Feldman, Lionel D., ed. Politics and Government of Urban Canada: Selected Readings. 4th ed. Toronto: Methuen, 1981.
 

Higgins, Donald J. H. Local and Urban Politics in Canada. Toronto: Gage, 1986.
 

Kaplan, Harold. Reform, Planning, and City Politics: Montreal, Winnipeg, Toronto. Toronto: University of Toronto Press, 1982.
 

Kernaghan, Kenneth and David Siegel. Public Administration in Canada: A Text. Chapter 11, "Structures and Politics of Local Government Administration," 587-612. Toronto: Metheun, 1987.
 

Leo, Christopher. Strong Government, Weak Government: Classifying Municipal Structural Change. Research and Working Paper no. 23. Winnipeg: Institute of Urban Studies, University of Winnipeg, 1986. Includes useful comments on different theoretical approaches to the study of local government in Canada.
 

Lithwick, N. H. Urban Canada: Problems and Prospects. Ottawa: Central Mortgage and Housing Corporation, 1970.
 

Lorimer, James. A Citizen's Guide to City Politics. Toronto: James Lewis and Samuel, 1972.
 

Magnusson, Warren. "The Local State in Canada: Theoretical Perspectives." Canadian Public Administration 28 (Winter 1985): 575-99.
 

Magnusson, Warren. "Political Science, Political Economy, and the Local State." Urban History Review 14 (June 1985): 47-53.
 

Magnusson, Warren and Andrew Sancton, eds. City Politics in Canada. Toronto: University of Toronto Press, 1983.
 

Oberlander, H. Peter, ed., assisted by Hilda Symonds. Canada: An Urban Agenda. Ottawa: The Community Planning Press and ASPO Press, 1976.
 

Plunkett, Thomas J. Urban Canada and Its Government: A Study of Municipal Organization. Toronto: Macmillan, 1968.
 

Plunkett, T. J. and Katherine Graham. "Whither Municipal Government?" Canadian Public Administration 25 (Winter 1982): 603-18.
 

Sabetti, Filippo. "Reflections on Canadian Urban Governance Research." Comparative Urban Research 8, no. 2 (1981): 87-112.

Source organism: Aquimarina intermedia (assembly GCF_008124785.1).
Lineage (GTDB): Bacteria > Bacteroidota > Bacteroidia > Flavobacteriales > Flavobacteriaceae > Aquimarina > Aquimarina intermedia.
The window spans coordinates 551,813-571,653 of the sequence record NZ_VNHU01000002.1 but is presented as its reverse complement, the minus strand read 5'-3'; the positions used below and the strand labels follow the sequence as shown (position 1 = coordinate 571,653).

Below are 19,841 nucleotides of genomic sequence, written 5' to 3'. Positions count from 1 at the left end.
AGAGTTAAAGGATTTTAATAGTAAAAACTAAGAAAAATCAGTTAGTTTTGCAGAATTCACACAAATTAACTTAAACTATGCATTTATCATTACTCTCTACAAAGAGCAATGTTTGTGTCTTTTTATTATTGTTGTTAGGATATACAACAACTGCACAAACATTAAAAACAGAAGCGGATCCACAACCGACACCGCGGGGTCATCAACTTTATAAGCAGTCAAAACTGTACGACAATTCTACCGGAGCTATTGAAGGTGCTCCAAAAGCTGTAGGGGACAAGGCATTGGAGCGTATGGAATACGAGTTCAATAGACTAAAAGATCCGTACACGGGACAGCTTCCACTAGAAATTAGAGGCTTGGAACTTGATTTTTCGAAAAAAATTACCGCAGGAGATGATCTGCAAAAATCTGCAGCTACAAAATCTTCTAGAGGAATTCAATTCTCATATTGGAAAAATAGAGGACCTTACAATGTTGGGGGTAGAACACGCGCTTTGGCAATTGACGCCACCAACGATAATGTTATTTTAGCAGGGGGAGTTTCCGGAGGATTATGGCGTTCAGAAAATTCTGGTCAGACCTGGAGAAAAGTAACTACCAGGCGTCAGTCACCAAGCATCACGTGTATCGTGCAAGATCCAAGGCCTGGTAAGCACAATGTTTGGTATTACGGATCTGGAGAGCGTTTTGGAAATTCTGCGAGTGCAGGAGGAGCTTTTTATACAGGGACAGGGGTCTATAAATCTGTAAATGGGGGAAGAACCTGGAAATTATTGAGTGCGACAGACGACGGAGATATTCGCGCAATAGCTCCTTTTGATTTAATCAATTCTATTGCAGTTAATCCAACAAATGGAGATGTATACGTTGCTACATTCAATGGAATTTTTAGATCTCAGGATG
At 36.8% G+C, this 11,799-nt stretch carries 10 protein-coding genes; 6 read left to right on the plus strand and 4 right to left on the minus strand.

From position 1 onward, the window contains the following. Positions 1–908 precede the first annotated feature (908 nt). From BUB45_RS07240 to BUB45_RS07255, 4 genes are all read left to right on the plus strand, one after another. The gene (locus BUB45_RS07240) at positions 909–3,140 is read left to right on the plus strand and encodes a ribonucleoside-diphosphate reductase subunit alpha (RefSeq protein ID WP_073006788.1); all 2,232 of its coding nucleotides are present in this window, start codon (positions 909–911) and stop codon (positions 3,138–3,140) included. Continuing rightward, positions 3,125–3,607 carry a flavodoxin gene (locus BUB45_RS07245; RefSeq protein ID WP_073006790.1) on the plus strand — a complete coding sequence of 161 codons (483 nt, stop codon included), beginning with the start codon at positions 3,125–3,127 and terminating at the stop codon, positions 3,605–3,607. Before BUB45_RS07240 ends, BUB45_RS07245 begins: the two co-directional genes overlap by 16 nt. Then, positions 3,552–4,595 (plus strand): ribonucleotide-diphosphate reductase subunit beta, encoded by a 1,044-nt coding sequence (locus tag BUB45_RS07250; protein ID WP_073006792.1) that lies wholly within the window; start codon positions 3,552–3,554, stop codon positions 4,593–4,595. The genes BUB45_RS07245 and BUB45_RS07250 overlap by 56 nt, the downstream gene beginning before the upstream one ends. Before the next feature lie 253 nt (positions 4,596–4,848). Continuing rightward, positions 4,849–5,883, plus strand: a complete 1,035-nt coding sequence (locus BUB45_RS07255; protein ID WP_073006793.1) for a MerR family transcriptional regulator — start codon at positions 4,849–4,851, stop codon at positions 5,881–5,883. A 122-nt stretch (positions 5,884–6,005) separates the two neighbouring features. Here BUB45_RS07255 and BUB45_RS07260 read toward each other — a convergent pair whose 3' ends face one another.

Tindal, C. R. and S. Nobes Tindal. Local Government in Canada. 2nd ed. Toronto: McGraw-Hill Ryerson, 1984.
 

B. Intergovernmental Relations

In addition to Higgins (above), see:
Cameron, David M. "Provincial Responsibilities for Municipal Government." Canadian Public Administration 23 (Summer 1980): 222-35.
 

Canadian Federation of Mayors and Municipalities. Puppets on a Shoestring: The Effects on Municipal Government of Canada's System of Public Finance. Ottawa, 1976.
 

Doerr, Audrey D. "Organizing for Urban Policy: Some Comments on the Ministry of State for Urban Affairs." Canadian Journal of Regional Science 5 (Spring 1982): 95-101.
 

Federation of Canadian Municipalities. Resource Task Force on Constitutional Reform. Municipal Government in a New Canadian Federal System. Ottawa, 1980.
 

Federation of Canadian Municipalities. Municipal Government in a New Canadian Federal System, Second Report. Ottawa, 1982.
 

Feldman, Lionel D. and Graham, Katherine A. Bargaining for Cities - Municipalities and Intergovernmental Relations, An Assessment. Montreal: Institute for Research on Public Policy, 1979.
 

Kitchen, Harry M. and Melville L. McMillan. "Local Government in Canadian Federalism." In Intergovernmental Relations, Richard Simeon, research co-ordinator, 215-61. The Collected Research Studies; The Royal Commission on the Economic Union and Development Prospects for Canada, no. 63. Toronto: University of Toronto Press, 1985.
 

Oberlander, H. Peter and Arthur L. Fallick, eds. The Ministry of State for Urban Affairs: A Courageous Experiment in Public Administration. Vancouver: Centre for Human Settlements, Faculty of Graduate Studies, University of British Columbia, 1987.
 

O'Brien, Allan. "The Ministry of State for Urban Affairs: A Municipal Perspective." The Canadian Journal of Regional Science 5 (Spring 1982): 83-94.
 

Richmond, Dale E. "Some Common Issues in Provincial-Municipal Transfer Systems." Canadian Public Administration 23 (Summer 1980): 252-68.
 

Siegel, David. "Provincial-Municipal Relations in Canada: An Overview." Canadian Public Administration 23 (Summer 1980): 281-317.
 

C. International Comparisons

Frisken, Frances. "Canadian Cities and the American Example: A Prologue to Urban Policy Analysis." Canadian Public Administration 29 (Fall 1986): 345-76.
 

Goldberg, Michael A. and John Mercer. The Myth of the North American City: Continentalism Challenged. Vancouver: University of British Columbia Press, 1986.
 

Gunlicks, Arthur B., ed. Local Government Reform and Reorganization: An International Perspective. See especially Lionel D. Feldman and Katherine A. Graham, "Local Government Reform in Canada," 151-68. Port Washington, N.Y.: Kennikat Press, 1981.
 

Sancton, Andrew. "Conclusion: Canadian City Politics in Comparative Perspective," in Magnusson and Sancton (above), pages 291-317.
 


Please send any comments or questions to Nicola.Marotz@gov.bc.ca